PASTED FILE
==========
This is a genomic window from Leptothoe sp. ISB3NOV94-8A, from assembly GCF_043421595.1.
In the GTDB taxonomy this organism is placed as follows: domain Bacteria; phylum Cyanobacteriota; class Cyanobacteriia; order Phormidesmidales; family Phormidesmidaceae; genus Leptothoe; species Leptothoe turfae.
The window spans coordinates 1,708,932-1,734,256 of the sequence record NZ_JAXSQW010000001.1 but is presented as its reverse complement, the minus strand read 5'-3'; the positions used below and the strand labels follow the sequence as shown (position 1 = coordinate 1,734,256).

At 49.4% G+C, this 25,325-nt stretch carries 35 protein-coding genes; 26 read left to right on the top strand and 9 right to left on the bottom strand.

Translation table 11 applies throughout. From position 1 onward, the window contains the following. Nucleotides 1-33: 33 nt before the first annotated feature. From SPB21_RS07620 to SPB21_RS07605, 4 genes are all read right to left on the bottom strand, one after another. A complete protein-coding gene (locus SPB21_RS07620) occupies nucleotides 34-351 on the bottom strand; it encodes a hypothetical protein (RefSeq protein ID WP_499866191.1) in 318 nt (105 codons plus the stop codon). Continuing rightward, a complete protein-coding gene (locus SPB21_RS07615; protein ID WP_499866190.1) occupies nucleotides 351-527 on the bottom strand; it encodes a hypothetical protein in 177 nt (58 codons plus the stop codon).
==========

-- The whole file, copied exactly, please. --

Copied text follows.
This is a genomic window from Leptothoe sp. ISB3NOV94-8A, from assembly GCF_043421595.1.
In the GTDB taxonomy this organism is placed as follows: domain Bacteria; phylum Cyanobacteriota; class Cyanobacteriia; order Phormidesmidales; family Phormidesmidaceae; genus Leptothoe; species Leptothoe turfae.
The window spans coordinates 1,708,932-1,734,256 of the sequence record NZ_JAXSQW010000001.1 but is presented as its reverse complement, the minus strand read 5'-3'; the positions used below and the strand labels follow the sequence as shown (position 1 = coordinate 1,734,256).

At 49.4% G+C, this 25,325-nt stretch carries 35 protein-coding genes; 26 read left to right on the top strand and 9 right to left on the bottom strand.

Translation table 11 applies throughout. From position 1 onward, the window contains the following. Nucleotides 1-33: 33 nt before the first annotated feature. From SPB21_RS07620 to SPB21_RS07605, 4 genes are all read right to left on the bottom strand, one after another. A complete protein-coding gene (locus SPB21_RS07620) occupies nucleotides 34-351 on the bottom strand; it encodes a hypothetical protein (RefSeq protein ID WP_499866191.1) in 318 nt (105 codons plus the stop codon). Continuing rightward, a complete protein-coding gene (locus SPB21_RS07615; protein ID WP_499866190.1) occupies nucleotides 351-527 on the bottom strand; it encodes a hypothetical protein in 177 nt (58 codons plus the stop codon).